A nationally known cult expert last week "deprogrammed"
two former Vermont boys who have spent most of their lives as
members of a religious group centered in Marshfield.
The boys' father, Gerald E. Gromer of Bourbonnais, Ill., hired
Rick Ross, 36, for $4,000 to help his sons. Gromer believes that
Christ Covenant Church, to which Mark, 11, and Luke, 14, belonged
while they lived in Marshfield with their mother, is actually
Since 1982, Ross said, he has traveled the country exposing cult
behavior to at least 100 former members of various religious groups
who have ranged in age from 7 to 71.
"This is not even an extremist, fundamentalist church,"
Ross said of the Christ Covenant Church. "This is a cult."
The church's self-proclaimed pastor, David Mulligan, denied Friday
that his church is a cult. He criticized Ross for making assumptions
about himself and the church without talking to him or other church
Ross said he studied the church group through news accounts, listening
to former members and the boys. Mulligan called that approach
"He (Ross) may be an expert manure-thrower," Mulligan
said. "He may know every cult in the world. But since we're
not a cult, he knows nothing about us."
Gromer retrieved his sons June 7 in Vermont after searching for
them for 9 ½ years. The boys' mother, Loretta Gromer Frey,
34, of Woodbury, is accused of abducting her sons Dec 24, 1979,
when she picked them up for a Christmas party. Frey has been
free on $20,000 bail since June 12 and is awaiting extradition
to Illinois to face a felony count of child abduction. A conviction
would mean a maximum three-year prison term and a $10,000 fine.
Gromer said the five-day period Ross spent with the boys a definite
breakthrough. Before he arrived, the boys were suspicious of
their father and rarely smiled or looked at him, Gromer and his
wife Susan said.
"It's just a 100 percent change around," Susan Gromer
Ross bases his assertion that Christ Covenant Church is a cult
on the influence Mulligan has over it. Mulligan has made church
members totally dependent on him and controls their environment,
Mulligan denies any power over the 150 members he says the church
has in Vermont.
Ross said the boys told him the church has a "blacklist"
that includes names of family members whom church members are
not supposed to contact.
Cults focus on one individual who believes and tells people he
or she is the mediator between God and church members, Ross said.
"This individual is the exclusive purveyor of God's word,"
Ross said. "He speaks for the group exclusively. The issue
is not Jesus, God, the Bible or the New Testament. The issue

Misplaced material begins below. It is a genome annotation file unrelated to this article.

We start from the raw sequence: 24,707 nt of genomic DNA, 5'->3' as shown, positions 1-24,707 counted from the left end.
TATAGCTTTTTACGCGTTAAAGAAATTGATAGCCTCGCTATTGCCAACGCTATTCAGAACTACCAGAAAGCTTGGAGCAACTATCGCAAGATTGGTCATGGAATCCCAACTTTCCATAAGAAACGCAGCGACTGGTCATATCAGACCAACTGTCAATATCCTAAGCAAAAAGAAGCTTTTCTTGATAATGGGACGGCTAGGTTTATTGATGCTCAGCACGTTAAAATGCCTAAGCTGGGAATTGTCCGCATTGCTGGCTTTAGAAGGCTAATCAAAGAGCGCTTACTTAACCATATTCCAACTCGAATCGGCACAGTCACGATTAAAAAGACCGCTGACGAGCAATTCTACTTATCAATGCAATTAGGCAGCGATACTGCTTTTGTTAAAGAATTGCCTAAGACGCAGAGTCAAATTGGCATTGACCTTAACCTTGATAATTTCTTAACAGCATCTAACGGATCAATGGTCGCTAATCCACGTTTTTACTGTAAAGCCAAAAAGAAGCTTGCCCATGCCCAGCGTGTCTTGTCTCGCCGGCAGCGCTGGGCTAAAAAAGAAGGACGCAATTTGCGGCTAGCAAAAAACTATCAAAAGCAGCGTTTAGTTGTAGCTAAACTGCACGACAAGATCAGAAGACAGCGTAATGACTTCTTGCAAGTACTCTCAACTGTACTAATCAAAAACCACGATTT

is David Mulligan and how he runs that group."
Mulligan said Ross' characterizations are wrong. "I assume
no role of power whatsoever," he said. "They (church
members) think for themselves. They make decisions for themselves.
They're complete people."
"If we're guilty of any crime, it's that we're devoutly Christian.
We are no more cultish than the Methodist, the Pentecostal, the
Catholics and the Lutherans."
The Gomers decided to contact Ross because the therapists the
boys had talked with for several weeks after leaving Vermont in
June were not trained specifically to deal with cult issues.
Ross said he tries only to help the boys understand what characterizes
a cult. He is arranging for a Milwaukee psychologist who has
worked with other former cult members to counsel the boys long-term.
It typically takes three or four days to deprogram a cult member,
"This case has been tough because these kids are 11 and 14,
and they have spent so much of their life in this group."
Ross has shown the boys films and talk-show programs about the
cults, discussing such groups as the Unification Church, known
as the "Moonies," and the People's Temple, whose members
in 1979 committed a mass suicide in Guyana under leader Jim Jones.
The boys also met and talked with ex-members of their church
and Illinois residents who said they have not seen their Vermont
church member relatives in nearly 10 years.
"We're really studying the cult phenomenon together,"
Ross said in a telephone interview Thursday. "What I think
the kids have found is that their group certainly is not unique.
They have - for the first time in their lives - an objective
view, and they've been able to evaluate information about the